Tens of millions of years ago, the corpse of a star stole away too much gas from a neighbor and exploded, becoming a beacon in the cosmos — one that took a full year to fade away.
Fortunately for scientists, the massive stellar explosion, called supernova 2018gv, took place 70 million light-years away, and the Hubble Space Telescope was in prime position to watch the lightshow. Astronomers used the instrument to create a timelapse showing the supernova's year-long fade, from February 2018, shortly after the explosion was first detected, through February 2019.
"No Earthly fireworks display can compete with this supernova, captured in its fading glory by the Hubble Space Telescope," Adam Riess, an astrophysicist at the Space Telescope Science Institute and Johns Hopkins University in Maryland and leader of the team behind the new footage, said in a statement.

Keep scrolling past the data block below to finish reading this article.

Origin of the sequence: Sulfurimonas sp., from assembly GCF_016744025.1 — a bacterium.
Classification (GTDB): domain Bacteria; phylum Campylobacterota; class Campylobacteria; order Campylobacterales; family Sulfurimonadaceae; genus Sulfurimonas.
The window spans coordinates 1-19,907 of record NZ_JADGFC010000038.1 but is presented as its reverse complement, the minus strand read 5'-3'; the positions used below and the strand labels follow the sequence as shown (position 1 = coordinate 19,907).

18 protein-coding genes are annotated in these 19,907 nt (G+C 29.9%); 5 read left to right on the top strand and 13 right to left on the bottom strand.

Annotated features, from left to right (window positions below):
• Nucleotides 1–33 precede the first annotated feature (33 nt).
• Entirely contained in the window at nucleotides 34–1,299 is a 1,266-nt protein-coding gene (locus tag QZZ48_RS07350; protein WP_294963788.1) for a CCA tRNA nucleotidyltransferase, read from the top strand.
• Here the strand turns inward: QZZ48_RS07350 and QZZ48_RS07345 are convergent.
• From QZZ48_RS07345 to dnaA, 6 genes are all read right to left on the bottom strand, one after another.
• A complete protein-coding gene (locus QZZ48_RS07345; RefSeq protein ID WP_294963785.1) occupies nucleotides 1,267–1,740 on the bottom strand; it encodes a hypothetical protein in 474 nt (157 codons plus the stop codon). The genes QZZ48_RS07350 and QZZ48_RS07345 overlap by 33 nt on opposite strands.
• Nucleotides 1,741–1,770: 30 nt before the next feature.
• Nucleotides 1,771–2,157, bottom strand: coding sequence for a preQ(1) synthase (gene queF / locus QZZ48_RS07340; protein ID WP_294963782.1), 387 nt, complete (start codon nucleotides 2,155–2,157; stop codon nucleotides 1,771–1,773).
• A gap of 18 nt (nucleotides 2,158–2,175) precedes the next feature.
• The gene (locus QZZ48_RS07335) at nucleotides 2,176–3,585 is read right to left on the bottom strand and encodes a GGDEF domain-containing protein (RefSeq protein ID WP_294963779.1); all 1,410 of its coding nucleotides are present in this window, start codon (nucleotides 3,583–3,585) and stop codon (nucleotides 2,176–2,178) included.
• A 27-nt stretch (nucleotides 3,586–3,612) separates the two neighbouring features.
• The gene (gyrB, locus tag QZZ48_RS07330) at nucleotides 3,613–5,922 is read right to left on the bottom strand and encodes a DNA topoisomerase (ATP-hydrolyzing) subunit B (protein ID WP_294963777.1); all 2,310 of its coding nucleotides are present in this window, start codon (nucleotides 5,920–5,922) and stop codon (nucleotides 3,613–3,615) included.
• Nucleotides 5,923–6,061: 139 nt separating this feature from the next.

The supernova occurred in a large spiral galaxy called NGC 2525, toward the outer edge of one of the galaxy's prominent arms, where a white dwarf — itself the superdense remnant of a dead star — and its companion star circled each other.
But as they danced across their corner of the universe, the white dwarf was gradually glomming onto gas, pulling it away from its companion and growing larger. Until it no longer could.
The white dwarf exploded, releasing in just a few days as much energy as our sun does in a few billion years, becoming by far the brightest thing in the galaxy. But that peak brightness, astronomers know, is standard for this type of supernova.
Hence Hubble's interest in watching the supernova: because that brightest setting is fixed, scientists can use these flashes to measure distances across the universe, finetuning their estimate of how quickly the universe is expanding.
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